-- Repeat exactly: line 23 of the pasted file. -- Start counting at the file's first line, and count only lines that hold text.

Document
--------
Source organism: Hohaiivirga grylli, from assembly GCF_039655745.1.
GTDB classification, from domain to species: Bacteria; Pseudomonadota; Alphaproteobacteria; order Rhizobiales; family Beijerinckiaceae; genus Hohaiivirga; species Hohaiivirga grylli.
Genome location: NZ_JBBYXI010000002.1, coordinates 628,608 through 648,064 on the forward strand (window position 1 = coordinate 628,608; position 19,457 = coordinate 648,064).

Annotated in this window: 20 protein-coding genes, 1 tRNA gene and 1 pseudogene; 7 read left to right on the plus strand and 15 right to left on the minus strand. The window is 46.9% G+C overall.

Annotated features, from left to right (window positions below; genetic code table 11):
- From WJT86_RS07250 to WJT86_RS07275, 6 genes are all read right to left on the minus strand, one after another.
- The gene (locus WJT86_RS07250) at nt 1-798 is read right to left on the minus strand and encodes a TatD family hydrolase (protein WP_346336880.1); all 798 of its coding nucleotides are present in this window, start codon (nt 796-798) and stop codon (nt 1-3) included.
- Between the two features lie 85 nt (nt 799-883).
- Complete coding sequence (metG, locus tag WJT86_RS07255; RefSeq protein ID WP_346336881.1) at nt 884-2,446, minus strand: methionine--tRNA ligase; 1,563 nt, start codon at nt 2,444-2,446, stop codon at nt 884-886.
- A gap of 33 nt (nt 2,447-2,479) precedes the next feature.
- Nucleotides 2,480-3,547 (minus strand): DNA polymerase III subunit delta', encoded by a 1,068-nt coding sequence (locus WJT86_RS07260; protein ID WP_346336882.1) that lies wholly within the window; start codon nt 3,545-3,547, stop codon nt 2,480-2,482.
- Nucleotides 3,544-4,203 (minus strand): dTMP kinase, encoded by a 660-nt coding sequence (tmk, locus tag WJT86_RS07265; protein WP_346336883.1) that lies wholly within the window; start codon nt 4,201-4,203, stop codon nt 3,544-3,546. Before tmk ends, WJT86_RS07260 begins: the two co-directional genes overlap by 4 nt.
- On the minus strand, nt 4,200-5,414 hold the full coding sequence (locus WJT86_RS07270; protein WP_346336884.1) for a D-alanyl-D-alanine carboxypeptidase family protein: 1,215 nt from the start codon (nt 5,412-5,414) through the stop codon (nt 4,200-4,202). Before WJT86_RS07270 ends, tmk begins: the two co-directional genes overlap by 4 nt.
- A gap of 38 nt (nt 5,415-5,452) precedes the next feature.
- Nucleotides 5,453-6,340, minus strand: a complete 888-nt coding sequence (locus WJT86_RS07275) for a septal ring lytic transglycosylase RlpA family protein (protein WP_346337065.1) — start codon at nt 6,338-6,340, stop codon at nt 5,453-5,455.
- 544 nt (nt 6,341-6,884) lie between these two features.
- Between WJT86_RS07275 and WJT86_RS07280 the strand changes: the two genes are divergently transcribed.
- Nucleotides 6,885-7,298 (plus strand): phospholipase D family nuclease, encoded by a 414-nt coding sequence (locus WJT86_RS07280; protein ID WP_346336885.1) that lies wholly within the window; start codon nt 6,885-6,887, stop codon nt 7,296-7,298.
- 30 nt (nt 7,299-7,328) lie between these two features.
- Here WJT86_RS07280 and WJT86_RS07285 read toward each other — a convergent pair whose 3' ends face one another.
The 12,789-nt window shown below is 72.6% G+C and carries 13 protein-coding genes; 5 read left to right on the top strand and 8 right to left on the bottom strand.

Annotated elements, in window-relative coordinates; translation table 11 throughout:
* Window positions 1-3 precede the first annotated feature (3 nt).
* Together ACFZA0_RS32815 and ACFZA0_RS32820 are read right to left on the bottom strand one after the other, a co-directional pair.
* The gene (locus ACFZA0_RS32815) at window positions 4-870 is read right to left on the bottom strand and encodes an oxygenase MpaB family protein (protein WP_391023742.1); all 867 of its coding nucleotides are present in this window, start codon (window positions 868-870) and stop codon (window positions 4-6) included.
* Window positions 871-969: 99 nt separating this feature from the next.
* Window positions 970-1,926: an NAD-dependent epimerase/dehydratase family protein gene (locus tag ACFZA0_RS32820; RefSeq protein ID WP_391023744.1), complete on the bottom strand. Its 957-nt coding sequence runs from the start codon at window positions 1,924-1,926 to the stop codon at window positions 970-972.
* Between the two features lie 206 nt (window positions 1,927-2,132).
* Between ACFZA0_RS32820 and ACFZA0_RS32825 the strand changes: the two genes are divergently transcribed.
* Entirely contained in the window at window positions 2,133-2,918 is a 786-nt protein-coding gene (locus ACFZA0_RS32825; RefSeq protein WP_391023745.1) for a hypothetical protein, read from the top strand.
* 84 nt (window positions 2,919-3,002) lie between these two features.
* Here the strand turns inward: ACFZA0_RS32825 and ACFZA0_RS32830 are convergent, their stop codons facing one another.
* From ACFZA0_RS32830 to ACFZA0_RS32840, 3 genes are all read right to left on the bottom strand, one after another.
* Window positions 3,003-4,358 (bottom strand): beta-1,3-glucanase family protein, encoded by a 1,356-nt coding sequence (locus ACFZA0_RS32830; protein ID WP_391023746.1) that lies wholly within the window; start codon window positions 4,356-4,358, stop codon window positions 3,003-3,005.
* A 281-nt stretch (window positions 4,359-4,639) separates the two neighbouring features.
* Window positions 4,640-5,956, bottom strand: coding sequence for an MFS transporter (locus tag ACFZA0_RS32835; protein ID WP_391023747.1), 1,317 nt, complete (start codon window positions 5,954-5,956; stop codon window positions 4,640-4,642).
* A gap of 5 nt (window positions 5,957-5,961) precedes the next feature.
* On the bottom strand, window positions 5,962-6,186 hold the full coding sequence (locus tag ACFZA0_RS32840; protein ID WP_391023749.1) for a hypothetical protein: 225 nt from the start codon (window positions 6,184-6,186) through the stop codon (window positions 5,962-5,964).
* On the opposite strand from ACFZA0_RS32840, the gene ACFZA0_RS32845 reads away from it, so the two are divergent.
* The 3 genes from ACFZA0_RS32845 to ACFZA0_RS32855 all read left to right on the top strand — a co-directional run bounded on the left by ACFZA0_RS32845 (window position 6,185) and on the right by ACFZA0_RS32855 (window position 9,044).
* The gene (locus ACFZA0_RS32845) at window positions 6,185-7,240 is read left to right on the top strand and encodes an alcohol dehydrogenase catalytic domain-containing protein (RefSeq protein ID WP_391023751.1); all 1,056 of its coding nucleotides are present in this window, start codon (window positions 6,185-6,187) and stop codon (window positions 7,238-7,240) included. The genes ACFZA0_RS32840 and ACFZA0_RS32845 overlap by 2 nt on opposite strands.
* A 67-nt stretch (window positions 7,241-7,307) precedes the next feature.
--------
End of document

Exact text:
* Window positions 1-3 precede the first annotated feature (3 nt).